Small business - Frequently asked questions
This page contains frequently asked questions relating to small business.
Why it is important to have good OSH practice in the small business sector?
The small business sector is an important contributor to the Western Australia economy. This sector creates jobs and provides products and services to communities. About 210,000 small businesses operated in Western Australian in 2013 which constitutes about 97 per cent of all businesses in the State and employed about 43 per cent of the Australian workforce. Thus it is important that everyone in this sector complies with their duty of care to ensure their workplace is free of work-related injury and ill health.
What is occupational safety and health for small business?
Safety and health applies to every business, whether it operates in a low risk or high risk environment, is a new or well-established business, or a self-employed or employing business.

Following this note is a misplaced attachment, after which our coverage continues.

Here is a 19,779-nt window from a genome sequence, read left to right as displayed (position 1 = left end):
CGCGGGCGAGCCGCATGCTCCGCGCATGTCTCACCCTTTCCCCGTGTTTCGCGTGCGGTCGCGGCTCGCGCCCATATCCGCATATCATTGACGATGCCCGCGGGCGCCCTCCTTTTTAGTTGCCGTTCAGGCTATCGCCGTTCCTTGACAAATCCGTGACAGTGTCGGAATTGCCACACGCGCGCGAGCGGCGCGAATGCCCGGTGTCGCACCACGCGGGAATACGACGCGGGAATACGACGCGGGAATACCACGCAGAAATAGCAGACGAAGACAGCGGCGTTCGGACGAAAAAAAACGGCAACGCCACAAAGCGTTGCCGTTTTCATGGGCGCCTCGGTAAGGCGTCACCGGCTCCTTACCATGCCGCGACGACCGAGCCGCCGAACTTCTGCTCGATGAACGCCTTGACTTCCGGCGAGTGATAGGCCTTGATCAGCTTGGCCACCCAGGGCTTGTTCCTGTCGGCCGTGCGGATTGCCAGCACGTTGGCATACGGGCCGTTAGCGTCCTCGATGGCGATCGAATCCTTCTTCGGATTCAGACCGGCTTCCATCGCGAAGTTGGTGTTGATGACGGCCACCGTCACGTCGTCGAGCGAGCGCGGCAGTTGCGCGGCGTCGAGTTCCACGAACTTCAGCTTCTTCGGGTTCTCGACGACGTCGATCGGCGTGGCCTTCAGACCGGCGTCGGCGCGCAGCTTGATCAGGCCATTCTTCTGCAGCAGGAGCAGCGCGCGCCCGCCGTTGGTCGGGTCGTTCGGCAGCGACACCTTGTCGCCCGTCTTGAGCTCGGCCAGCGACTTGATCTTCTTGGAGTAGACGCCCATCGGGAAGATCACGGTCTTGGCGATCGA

It is your legal responsibility to prevent you and people from being injured or harmed in your workplace. Therefore you must know the potential risks of the workplace and tackle those risks by taking the right precautions to manage and control them.
What are my responsibilities?
Safety and health responsibilities apply to everyone in the workplace, although those in charge of the work activities have higher legal responsibilities. In Western Australia, the Occupational Safety and Health Act 1984 (the OSH Act) and the Occupational Safety and Health Regulations 1996 define the occupational safety and health responsibilities.
When do I have to report work-related injuries and incidents to WorkSafe?
When serious injuries, accidents, and certain types of diseases occur at a workplace, it must be reported to WorkSafe. There are no exemptions for the self-employed, family business and small business. Reporting must be done by the relevant employer whenever these occur in connection with their business. Find out more on what constitutes as a serious occurrence at How to report an injury and disease.
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